To John Simonds, combining the energy of the sun with the heat of the Earth has made for the perfect system to power his 2,800-square foot home, according to The Day.
"These two are like peanut butter and chocolate. They go together well," said Simonds, referring to the solar panels on a hillside above his driveway that generate electricity, and the geothermal energy system that taps the ambient heat of the Earth through wells in the side yard connected to a basement system in his Voluntown, Conn. home.
Simonds and his wife decided in 2009 to build a new energy-efficient home on a 60-acre former farm property. They spent $120 to $130 per square foot to build the home, and their monthly energy bills now total $142.38, which is their lease payment for the two solar energy panels.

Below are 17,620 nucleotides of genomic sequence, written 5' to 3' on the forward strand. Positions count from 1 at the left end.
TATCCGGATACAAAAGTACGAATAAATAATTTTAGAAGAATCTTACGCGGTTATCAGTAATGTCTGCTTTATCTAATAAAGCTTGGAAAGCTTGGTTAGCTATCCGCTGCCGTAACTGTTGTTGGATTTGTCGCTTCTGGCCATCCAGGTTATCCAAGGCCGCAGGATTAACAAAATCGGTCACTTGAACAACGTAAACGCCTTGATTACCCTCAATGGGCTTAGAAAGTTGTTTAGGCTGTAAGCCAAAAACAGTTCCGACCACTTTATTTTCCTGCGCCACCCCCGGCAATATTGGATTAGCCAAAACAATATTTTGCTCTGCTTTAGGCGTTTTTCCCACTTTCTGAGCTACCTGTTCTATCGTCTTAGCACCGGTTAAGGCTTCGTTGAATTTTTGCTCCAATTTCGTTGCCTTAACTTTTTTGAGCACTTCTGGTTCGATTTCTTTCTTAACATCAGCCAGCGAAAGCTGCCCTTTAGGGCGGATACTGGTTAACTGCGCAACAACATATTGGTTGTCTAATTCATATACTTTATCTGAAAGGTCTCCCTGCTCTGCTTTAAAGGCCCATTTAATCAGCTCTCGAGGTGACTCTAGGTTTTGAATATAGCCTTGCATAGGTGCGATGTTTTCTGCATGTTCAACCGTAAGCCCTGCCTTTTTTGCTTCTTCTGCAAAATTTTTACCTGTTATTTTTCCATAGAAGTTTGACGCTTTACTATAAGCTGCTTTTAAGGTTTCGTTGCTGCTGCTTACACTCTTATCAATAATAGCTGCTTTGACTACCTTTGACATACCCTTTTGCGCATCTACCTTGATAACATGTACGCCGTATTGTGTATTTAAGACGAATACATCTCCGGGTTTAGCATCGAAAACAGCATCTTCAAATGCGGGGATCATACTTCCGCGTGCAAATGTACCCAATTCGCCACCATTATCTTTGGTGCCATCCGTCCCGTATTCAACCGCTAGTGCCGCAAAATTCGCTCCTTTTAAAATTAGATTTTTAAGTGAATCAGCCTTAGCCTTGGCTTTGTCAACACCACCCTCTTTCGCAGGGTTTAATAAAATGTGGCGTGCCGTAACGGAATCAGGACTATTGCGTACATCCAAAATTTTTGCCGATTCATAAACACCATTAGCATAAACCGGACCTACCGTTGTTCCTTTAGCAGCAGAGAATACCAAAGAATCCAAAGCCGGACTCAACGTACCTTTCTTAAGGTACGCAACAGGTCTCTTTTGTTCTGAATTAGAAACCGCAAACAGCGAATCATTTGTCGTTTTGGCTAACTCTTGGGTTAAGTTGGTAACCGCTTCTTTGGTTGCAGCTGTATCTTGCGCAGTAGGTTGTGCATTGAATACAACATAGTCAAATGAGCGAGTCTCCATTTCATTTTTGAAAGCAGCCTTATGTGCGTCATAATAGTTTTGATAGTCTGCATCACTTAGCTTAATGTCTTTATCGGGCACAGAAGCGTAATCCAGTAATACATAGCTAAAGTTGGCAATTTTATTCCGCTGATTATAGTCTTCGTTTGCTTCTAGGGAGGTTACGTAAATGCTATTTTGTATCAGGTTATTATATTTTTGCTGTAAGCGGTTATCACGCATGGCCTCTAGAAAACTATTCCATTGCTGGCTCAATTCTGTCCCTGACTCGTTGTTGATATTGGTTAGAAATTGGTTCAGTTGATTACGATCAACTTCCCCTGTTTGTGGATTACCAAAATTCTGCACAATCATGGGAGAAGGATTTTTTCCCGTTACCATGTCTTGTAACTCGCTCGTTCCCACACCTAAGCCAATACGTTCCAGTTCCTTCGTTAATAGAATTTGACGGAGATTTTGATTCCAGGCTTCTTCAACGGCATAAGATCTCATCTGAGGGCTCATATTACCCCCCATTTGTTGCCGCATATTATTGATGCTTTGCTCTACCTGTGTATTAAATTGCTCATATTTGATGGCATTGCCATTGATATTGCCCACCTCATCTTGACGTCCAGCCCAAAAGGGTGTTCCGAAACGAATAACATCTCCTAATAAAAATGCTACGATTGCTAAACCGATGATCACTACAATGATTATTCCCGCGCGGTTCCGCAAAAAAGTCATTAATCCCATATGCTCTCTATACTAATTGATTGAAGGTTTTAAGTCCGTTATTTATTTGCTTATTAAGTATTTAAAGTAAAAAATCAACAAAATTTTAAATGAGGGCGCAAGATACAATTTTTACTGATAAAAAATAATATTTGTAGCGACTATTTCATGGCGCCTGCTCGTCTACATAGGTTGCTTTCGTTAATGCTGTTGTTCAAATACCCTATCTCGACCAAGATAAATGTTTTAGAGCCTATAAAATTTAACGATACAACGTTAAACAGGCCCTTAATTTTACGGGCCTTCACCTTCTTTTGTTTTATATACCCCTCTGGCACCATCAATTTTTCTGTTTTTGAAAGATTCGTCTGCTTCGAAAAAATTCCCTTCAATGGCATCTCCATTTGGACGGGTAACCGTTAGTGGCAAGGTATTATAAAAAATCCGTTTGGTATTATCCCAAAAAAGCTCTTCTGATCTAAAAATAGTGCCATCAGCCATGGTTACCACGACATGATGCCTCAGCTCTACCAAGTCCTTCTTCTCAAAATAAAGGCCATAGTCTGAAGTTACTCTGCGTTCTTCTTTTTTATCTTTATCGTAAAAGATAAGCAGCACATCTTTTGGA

"That's our heating bill, our summer cooling bill, our electricity, our hot water - everything," he said. "We don't have an oil tank, we don't have a gas furnace. We don't have an electric bill."
Because of their success at creating an affordable and energy efficient home, the Simonds were recently named the statewide winners of the Connecticut Zero Energy Challenge.
The annual contest, sponsored by the Connecticut Energy Efficiency Fund, Connecticut Light & Power and United Illuminating, awards $10,000 to the owners of the home built with the best overall energy efficiency, design, use of natural materials and renewable energy. Along with the solar panels and geothermal energy system, the Simonds' home also incorporates energy-efficient appliances, lighting and insulation, among other features. The home stood out both for its energy performance as well as for its practicality and affordability.
"We're not rich people," Simonds said, adding that the costs of the energy systems were offset by rebates and tax credits. "I'm a stonemason by trade and my wife is a registered nurse. If we can do it, anyone can do it."
Read more about geothermal.